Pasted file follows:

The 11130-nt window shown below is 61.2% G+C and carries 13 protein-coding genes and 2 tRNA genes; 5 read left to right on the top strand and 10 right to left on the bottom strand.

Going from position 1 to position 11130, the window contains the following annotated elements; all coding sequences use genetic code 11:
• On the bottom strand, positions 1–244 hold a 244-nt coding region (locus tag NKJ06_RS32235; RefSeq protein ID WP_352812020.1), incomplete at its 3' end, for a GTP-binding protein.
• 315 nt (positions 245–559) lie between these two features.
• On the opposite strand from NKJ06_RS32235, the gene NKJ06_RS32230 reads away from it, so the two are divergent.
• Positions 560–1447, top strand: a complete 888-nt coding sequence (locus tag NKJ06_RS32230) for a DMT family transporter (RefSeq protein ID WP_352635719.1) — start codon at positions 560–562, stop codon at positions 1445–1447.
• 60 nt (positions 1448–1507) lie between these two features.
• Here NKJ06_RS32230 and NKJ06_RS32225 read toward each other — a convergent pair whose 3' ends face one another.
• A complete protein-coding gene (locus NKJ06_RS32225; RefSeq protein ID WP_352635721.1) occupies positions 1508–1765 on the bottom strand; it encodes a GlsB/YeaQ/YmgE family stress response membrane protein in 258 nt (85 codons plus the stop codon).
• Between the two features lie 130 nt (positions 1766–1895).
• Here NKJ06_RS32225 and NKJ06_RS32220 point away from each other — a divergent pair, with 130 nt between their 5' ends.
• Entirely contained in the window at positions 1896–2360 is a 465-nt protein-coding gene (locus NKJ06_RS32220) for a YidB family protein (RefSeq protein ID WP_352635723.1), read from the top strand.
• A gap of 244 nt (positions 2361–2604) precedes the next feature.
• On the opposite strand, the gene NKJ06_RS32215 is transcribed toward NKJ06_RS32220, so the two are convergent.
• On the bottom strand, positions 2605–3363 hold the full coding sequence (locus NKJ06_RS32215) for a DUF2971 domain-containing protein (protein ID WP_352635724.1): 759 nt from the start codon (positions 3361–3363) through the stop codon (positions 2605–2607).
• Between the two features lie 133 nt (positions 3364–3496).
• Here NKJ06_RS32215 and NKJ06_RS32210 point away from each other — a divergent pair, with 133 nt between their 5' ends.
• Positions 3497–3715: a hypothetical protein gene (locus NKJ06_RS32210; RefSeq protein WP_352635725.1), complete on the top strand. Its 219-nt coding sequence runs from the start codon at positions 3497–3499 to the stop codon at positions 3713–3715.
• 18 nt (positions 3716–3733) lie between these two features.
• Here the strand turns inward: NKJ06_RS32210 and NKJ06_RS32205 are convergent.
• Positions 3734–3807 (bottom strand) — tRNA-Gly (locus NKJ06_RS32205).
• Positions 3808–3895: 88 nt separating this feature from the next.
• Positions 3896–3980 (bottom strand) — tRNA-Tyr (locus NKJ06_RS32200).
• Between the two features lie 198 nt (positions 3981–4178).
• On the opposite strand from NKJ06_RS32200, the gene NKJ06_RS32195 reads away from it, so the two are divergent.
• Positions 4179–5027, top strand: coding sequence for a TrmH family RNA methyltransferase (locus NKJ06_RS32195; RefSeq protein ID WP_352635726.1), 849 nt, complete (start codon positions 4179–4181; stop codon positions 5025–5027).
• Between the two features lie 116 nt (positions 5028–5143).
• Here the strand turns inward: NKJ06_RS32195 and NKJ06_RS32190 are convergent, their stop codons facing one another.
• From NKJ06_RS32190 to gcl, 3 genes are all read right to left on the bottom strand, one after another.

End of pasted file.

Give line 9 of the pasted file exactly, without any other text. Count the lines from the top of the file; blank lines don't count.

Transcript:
• A complete protein-coding gene (locus NKJ06_RS32225; RefSeq protein ID WP_352635721.1) occupies positions 1508–1765 on the bottom strand; it encodes a GlsB/YeaQ/YmgE family stress response membrane protein in 258 nt (85 codons plus the stop codon).